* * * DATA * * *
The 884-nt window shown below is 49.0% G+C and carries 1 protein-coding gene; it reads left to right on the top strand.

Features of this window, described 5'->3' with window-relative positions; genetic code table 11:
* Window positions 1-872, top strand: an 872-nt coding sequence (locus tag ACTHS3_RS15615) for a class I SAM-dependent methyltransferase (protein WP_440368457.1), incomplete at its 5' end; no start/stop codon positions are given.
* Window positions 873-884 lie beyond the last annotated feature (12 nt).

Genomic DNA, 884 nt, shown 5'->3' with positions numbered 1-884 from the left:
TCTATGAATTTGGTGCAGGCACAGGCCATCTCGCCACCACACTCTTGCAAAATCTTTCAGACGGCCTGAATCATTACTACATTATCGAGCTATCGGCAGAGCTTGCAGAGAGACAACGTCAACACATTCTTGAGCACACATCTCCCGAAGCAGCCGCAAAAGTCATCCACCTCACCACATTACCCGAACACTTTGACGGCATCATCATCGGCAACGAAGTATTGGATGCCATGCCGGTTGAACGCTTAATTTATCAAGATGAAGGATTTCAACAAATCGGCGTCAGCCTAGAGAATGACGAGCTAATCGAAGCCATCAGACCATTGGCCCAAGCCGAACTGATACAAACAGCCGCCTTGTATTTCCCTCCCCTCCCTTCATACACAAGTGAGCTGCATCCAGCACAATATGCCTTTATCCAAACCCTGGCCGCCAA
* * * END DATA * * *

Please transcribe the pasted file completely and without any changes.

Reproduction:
The 884-nt window shown below is 49.0% G+C and carries 1 protein-coding gene; it reads left to right on the top strand.

Features of this window, described 5'->3' with window-relative positions; genetic code table 11:
* Window positions 1-872, top strand: an 872-nt coding sequence (locus tag ACTHS3_RS15615) for a class I SAM-dependent methyltransferase (protein WP_440368457.1), incomplete at its 5' end; no start/stop codon positions are given.
* Window positions 873-884 lie beyond the last annotated feature (12 nt).

Genomic DNA, 884 nt, shown 5'->3' with positions numbered 1-884 from the left:
TCTATGAATTTGGTGCAGGCACAGGCCATCTCGCCACCACACTCTTGCAAAATCTTTCAGACGGCCTGAATCATTACTACATTATCGAGCTATCGGCAGAGCTTGCAGAGAGACAACGTCAACACATTCTTGAGCACACATCTCCCGAAGCAGCCGCAAAAGTCATCCACCTCACCACATTACCCGAACACTTTGACGGCATCATCATCGGCAACGAAGTATTGGATGCCATGCCGGTTGAACGCTTAATTTATCAAGATGAAGGATTTCAACAAATCGGCGTCAGCCTAGAGAATGACGAGCTAATCGAAGCCATCAGACCATTGGCCCAAGCCGAACTGATACAAACAGCCGCCTTGTATTTCCCTCCCCTCCCTTCATACACAAGTGAGCTGCATCCAGCACAATATGCCTTTATCCAAACCCTGGCCGCCAA